His list of awards is impressive and represents sustained evidence of an excellent academic. He has held prestigious editor roles with A and A* ranked journals and is very respected and connected internationally. On top of excellent teaching and research, Professor Bridgman has also been a very competent leader within the School, the Faculty, and the University.
Additionally, Professor Bridgman has developed key relationships with managerial practitioner communities in the public sector, such as the New Zealand Defence Force Senior Staff College.
Professor Chris Bumby
Principal Scientist Dr Chris Bumby has an established research portfolio in materials engineering and applied physics—predominantly in applied superconductivity and materials aspects of steelmaking. Professor Bumby’s research is world class, including the establishment of a cutting-edge research programme in production of Green Steel (using hydrogen rather than coal to reduce iron ore) which has gained major support from political and industrial stakeholders. Professor Bumby has a proven track record of industrial engagement both in NZ and across the world. Through his strong international collaborations, Professor Bumby publishes in leading and high-ranking international journals with major impacts. Despite his very intensive research activities, he continues to make a strong contribution to supervision and teaching of research students.
Professor Bumby’s external reviewers stated that he has established an international reputation as a leader in the applied superconductivity research community.
Professor Bumby has demonstrated sustained hautūtanga / leadership and outstanding excellence across all areas of academic framework required for promotion to Professor.
Professor Lisa Clark
Professor Lisa Clark has a long-sustained research reputation in the field of algebra. Professor Clark is an excellent lecturer who is interested in innovations in teaching to improve students’ learning experience. She is an international leader in the area of the inquiry-based learning pedagogy in mathematics and has led reviews and restructures of mathematics courses at all levels. She is an effective and supportive supervisor and continues her postgraduate supervision.
The quality of Professor Clark’s research is outstanding and her publication record is excellent, as reflected in the high ranking of journals in which most of her publications appear. She was awarded the Kalman Prize (the top award from the New Zealand Math Society) and in 2022 she received the highly prestigious Aitken Lectureship. She received a full Marsden grant as an associate investigator in 2018 and a full Marsden grant as primary investigator in 2022.
Within her academic discipline, she has taken on leadership roles that provide evidence of her engagement, such as editorial positions, refereeing, and organising committees. She is consistently providing hautūtanga/leadership by undertaking service roles at different levels that advance the work of the School and Faculty and has actively supported increased participation and success of Māori, Pasifika, international staff and students, people with disabilities, and other equity groups.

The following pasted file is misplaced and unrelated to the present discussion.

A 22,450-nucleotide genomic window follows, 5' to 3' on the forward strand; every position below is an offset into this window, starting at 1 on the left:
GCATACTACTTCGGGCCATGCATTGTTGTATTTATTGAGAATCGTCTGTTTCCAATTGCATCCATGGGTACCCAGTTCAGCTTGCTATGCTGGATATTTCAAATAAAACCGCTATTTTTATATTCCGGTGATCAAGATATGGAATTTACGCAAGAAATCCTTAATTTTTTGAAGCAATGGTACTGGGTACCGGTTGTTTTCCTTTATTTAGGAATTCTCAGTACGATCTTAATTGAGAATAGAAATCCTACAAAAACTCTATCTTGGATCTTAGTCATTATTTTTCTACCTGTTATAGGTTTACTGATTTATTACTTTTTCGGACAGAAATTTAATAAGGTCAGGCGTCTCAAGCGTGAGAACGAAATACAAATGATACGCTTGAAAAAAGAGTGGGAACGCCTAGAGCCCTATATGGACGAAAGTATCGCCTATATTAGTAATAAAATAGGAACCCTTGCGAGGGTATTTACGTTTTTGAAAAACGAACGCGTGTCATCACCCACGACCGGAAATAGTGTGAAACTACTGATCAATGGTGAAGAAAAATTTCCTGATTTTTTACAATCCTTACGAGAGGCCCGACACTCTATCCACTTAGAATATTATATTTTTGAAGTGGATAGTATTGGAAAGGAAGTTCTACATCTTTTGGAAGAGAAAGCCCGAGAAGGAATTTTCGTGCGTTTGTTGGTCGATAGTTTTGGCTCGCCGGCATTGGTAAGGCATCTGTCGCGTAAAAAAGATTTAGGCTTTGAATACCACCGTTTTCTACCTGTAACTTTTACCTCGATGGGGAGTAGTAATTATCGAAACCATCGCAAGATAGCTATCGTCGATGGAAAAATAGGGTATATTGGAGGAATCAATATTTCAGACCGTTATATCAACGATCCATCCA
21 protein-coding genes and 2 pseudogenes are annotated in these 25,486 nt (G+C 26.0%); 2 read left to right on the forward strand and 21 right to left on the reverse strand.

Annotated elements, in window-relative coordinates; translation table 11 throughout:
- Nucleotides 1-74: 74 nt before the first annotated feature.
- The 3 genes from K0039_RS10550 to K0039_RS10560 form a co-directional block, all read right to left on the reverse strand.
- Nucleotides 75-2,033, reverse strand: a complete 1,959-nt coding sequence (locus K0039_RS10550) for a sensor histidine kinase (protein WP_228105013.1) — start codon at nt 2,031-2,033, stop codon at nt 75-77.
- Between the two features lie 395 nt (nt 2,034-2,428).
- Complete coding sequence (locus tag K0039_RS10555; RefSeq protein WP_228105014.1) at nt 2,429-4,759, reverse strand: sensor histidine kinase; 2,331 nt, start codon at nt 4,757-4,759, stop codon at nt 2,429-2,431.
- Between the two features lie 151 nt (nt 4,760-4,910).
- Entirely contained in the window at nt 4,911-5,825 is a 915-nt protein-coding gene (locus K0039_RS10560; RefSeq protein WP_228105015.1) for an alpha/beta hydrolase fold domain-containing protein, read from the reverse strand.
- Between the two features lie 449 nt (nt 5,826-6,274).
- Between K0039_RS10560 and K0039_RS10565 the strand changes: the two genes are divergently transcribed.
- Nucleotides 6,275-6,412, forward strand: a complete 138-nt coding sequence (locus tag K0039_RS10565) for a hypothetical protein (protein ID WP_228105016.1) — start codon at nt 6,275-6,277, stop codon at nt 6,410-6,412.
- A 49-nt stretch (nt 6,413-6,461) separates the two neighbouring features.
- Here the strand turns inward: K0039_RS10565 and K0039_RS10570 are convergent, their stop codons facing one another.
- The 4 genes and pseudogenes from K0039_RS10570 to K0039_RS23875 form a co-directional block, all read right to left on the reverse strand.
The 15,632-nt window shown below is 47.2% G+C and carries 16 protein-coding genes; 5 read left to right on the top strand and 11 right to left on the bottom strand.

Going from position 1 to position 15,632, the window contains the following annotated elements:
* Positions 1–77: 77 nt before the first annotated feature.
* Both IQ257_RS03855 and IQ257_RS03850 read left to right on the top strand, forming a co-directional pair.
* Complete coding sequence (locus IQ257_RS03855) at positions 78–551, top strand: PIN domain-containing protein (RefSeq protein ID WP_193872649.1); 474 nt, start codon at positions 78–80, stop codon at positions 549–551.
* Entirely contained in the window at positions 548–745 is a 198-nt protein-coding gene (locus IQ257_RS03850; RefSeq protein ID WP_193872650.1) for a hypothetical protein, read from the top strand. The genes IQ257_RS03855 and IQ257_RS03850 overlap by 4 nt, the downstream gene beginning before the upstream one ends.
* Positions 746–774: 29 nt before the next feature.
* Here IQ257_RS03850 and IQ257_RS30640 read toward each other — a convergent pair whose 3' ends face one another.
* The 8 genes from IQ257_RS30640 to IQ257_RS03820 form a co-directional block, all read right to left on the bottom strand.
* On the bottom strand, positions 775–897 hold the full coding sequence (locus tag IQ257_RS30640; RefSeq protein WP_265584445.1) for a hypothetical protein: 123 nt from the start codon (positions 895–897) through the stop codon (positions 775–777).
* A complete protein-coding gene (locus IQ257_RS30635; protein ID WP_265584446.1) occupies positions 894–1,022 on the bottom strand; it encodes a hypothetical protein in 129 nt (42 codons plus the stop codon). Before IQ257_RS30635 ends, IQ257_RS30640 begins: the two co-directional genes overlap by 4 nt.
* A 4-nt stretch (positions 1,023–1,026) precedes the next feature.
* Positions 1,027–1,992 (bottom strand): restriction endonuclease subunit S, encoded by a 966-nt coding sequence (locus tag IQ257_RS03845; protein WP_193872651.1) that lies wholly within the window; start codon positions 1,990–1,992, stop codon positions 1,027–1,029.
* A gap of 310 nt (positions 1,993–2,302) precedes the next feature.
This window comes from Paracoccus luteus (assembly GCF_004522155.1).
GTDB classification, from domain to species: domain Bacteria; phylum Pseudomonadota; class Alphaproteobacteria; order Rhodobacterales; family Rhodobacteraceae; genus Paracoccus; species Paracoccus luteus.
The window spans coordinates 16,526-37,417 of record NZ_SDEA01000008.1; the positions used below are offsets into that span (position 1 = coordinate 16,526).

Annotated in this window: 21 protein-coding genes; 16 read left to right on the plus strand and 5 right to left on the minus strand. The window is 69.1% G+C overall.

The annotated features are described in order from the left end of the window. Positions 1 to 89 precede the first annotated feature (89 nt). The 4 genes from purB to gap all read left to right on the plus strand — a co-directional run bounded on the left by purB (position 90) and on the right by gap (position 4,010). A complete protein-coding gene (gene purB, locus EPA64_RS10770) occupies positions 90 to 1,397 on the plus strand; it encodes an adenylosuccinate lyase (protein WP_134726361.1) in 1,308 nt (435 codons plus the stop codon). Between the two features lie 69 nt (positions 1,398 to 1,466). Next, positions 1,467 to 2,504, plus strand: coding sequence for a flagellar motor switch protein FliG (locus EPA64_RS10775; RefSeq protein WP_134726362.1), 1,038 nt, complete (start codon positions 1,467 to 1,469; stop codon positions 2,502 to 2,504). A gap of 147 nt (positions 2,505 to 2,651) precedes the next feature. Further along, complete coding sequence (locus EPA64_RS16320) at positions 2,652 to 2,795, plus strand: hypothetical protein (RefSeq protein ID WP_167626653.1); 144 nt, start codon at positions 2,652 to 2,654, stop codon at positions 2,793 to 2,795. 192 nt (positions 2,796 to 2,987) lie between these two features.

Professor Nikki Hessell
Professor Nikki Hessell is a highly regarded scholar of British Romantic literature, indigenous studies and history of print culture. She has a strong research record, with her books and other publications appearing in top tier outlets in her field. Professor Hessell has been the recipient of two Marsden grants, including a Fast Start, which have underwritten a number of her publications, with these prestigious grants sitting alongside numerous other grants.
Professor Hessell’s reputation in her discipline has seen her invited to give several keynote addresses, both in New Zealand and overseas, and she has served, and continues to serve, on a number of editorial boards in key journals in her field. Professor Hessell has taken on a number of different leadership roles in the School, Faculty and University and she has been elected or seconded to various panels and committees within the University, including Academic Board, reflecting the high esteem in which she is held by colleagues. She demonstrates a particular commitment to equity and diversity and to a Te Tiriti-centred approach which is embedded in all aspects of her work as an academic.
Professor Hessell is a dedicated teacher and mentor who is committed to incorporating indigenous materials in her teaching. The effectiveness of her teaching is confirmed by her excellent teaching performance profile scores, as well as by her recognition with a pedagogical award from the North American Society for the Study of Romanticism.